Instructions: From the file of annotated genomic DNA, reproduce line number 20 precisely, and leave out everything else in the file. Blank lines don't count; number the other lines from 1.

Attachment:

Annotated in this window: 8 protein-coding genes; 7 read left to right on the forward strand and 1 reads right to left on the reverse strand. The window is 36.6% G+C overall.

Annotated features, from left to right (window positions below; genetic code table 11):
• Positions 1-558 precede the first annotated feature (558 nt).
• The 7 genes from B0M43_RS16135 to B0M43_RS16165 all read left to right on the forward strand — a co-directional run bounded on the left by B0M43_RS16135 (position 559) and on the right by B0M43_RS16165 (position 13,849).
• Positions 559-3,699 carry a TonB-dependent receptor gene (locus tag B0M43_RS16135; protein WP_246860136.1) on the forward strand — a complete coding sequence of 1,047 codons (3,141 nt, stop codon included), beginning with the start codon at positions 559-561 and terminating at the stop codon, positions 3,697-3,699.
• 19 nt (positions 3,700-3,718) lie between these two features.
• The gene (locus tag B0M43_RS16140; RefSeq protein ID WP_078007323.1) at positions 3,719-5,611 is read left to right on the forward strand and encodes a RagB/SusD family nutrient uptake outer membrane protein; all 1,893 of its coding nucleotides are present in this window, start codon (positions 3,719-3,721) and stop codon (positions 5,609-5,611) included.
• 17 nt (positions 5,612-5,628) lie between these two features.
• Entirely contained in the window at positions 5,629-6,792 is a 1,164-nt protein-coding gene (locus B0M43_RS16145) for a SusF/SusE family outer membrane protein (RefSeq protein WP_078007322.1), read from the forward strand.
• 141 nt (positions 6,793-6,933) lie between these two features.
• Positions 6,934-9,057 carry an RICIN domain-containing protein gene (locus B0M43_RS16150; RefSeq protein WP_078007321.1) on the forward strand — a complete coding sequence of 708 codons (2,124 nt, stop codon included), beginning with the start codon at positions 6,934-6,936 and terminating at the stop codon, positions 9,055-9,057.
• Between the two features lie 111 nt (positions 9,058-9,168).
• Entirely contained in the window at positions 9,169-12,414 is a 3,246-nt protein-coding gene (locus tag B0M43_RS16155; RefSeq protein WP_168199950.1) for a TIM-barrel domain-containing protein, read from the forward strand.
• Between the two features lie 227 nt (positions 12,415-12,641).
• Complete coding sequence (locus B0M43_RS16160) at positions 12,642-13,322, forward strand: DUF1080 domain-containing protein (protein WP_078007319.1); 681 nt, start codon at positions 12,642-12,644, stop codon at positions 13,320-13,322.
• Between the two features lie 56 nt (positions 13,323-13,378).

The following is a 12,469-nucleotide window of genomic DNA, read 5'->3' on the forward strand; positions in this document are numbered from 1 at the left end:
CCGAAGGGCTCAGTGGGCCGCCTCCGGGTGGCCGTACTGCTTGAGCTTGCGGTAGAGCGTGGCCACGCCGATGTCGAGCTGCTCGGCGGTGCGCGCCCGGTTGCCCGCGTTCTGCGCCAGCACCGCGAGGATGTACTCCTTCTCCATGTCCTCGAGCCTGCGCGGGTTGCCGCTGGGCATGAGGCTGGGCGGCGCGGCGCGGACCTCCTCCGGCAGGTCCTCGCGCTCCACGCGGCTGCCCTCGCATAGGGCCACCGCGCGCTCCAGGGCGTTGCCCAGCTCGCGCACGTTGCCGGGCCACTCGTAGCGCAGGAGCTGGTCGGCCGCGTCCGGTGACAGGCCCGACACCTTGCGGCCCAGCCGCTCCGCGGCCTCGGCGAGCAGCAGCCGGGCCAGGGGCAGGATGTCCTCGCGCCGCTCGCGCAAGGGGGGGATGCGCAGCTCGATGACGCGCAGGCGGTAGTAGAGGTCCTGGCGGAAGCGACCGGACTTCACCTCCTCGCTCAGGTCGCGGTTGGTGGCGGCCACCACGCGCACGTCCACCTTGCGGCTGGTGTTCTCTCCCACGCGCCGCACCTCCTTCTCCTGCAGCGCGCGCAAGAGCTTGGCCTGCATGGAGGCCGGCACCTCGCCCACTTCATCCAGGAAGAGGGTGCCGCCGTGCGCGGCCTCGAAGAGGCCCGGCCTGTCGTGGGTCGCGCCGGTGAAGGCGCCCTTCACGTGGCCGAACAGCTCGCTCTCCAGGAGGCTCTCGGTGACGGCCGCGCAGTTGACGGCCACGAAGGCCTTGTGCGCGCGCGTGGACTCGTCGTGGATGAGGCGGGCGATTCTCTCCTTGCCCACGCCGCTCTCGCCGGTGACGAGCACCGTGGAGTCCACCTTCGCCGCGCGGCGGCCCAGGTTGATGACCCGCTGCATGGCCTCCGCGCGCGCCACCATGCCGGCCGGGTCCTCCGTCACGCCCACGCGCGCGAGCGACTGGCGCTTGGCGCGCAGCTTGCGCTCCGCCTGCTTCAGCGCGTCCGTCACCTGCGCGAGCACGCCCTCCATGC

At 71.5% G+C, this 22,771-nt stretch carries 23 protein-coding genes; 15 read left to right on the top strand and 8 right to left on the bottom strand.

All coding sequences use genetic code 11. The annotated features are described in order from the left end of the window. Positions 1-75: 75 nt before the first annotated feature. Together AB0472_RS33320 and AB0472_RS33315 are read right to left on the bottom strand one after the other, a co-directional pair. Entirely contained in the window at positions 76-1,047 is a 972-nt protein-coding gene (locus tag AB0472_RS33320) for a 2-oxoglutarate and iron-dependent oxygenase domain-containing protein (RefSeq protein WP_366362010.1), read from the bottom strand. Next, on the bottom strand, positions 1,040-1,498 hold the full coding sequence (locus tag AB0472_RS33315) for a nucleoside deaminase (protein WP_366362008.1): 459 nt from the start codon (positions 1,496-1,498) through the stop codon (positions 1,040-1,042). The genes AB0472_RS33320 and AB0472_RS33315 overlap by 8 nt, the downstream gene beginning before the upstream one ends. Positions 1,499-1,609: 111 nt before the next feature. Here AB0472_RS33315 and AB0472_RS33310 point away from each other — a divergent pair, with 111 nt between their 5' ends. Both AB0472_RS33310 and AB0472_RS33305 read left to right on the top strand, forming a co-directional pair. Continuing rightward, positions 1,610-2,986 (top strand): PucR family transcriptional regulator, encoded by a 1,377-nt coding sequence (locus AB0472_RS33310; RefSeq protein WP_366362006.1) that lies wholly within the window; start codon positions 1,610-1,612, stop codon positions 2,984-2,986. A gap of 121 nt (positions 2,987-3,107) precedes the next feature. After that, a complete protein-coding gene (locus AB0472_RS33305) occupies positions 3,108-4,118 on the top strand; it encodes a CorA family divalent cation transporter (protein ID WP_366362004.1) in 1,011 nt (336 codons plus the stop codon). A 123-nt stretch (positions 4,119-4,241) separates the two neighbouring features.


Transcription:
All coding sequences use genetic code 11. The annotated features are described in order from the left end of the window. Positions 1-75: 75 nt before the first annotated feature. Together AB0472_RS33320 and AB0472_RS33315 are read right to left on the bottom strand one after the other, a co-directional pair. Entirely contained in the window at positions 76-1,047 is a 972-nt protein-coding gene (locus tag AB0472_RS33320) for a 2-oxoglutarate and iron-dependent oxygenase domain-containing protein (RefSeq protein WP_366362010.1), read from the bottom strand. Next, on the bottom strand, positions 1,040-1,498 hold the full coding sequence (locus tag AB0472_RS33315) for a nucleoside deaminase (protein WP_366362008.1): 459 nt from the start codon (positions 1,496-1,498) through the stop codon (positions 1,040-1,042). The genes AB0472_RS33320 and AB0472_RS33315 overlap by 8 nt, the downstream gene beginning before the upstream one ends. Positions 1,499-1,609: 111 nt before the next feature. Here AB0472_RS33315 and AB0472_RS33310 point away from each other — a divergent pair, with 111 nt between their 5' ends. Both AB0472_RS33310 and AB0472_RS33305 read left to right on the top strand, forming a co-directional pair. Continuing rightward, positions 1,610-2,986 (top strand): PucR family transcriptional regulator, encoded by a 1,377-nt coding sequence (locus AB0472_RS33310; RefSeq protein WP_366362006.1) that lies wholly within the window; start codon positions 1,610-1,612, stop codon positions 2,984-2,986. A gap of 121 nt (positions 2,987-3,107) precedes the next feature. After that, a complete protein-coding gene (locus AB0472_RS33305) occupies positions 3,108-4,118 on the top strand; it encodes a CorA family divalent cation transporter (protein ID WP_366362004.1) in 1,011 nt (336 codons plus the stop codon). A 123-nt stretch (positions 4,119-4,241) separates the two neighbouring features.